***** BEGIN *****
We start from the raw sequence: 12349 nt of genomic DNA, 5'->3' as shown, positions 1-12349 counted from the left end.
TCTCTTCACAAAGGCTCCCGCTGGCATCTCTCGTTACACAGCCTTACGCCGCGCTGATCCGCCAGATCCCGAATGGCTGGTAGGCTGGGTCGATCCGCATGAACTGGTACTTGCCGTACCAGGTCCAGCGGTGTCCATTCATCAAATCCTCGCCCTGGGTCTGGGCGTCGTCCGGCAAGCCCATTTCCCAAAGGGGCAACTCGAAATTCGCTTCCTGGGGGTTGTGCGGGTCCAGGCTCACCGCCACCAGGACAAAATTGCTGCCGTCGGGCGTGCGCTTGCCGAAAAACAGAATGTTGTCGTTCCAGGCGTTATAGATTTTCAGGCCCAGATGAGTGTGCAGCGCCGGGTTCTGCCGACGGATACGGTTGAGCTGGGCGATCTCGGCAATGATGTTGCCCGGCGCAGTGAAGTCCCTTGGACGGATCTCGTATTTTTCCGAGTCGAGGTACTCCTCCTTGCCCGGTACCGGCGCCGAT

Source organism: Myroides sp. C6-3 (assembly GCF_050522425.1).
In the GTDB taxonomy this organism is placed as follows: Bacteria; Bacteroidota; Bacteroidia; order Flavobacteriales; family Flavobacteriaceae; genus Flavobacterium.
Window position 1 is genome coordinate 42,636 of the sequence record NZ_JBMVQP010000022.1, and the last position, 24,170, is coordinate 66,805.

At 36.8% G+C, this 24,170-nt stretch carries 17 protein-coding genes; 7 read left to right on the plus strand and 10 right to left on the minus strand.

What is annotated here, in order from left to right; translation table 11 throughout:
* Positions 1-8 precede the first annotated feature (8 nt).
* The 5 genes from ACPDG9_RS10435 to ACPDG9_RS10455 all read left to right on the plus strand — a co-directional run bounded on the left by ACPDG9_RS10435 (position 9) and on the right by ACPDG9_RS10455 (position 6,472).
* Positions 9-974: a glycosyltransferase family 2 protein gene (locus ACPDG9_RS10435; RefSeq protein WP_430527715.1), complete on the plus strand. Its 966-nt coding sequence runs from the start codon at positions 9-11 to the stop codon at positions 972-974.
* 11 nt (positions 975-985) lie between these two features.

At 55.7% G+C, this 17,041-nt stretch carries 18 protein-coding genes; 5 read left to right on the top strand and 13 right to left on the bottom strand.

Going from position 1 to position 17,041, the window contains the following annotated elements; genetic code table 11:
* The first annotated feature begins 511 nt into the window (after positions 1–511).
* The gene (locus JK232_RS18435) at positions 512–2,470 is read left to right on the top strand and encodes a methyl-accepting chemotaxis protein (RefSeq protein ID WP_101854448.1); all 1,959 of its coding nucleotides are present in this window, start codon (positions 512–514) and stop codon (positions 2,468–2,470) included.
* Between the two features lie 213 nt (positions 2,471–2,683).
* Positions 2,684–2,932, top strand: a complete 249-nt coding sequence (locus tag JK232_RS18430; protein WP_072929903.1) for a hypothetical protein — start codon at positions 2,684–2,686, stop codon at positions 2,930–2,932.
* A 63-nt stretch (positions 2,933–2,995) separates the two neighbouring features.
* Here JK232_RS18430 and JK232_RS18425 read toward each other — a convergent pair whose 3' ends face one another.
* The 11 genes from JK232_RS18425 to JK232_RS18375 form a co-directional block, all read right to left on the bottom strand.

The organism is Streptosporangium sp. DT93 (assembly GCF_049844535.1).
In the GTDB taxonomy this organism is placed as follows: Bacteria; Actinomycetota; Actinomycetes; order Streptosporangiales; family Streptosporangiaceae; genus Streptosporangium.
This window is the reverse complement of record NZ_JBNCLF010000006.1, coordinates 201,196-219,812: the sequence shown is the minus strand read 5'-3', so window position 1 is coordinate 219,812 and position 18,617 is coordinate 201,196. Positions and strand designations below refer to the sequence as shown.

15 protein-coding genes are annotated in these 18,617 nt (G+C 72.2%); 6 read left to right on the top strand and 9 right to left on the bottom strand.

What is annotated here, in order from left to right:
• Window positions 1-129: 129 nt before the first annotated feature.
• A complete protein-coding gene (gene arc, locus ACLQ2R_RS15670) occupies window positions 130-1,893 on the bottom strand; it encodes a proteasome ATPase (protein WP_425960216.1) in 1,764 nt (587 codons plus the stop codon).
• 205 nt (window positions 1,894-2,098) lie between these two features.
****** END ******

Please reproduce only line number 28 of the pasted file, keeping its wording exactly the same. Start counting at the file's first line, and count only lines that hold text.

• 205 nt (window positions 1,894-2,098) lie between these two features.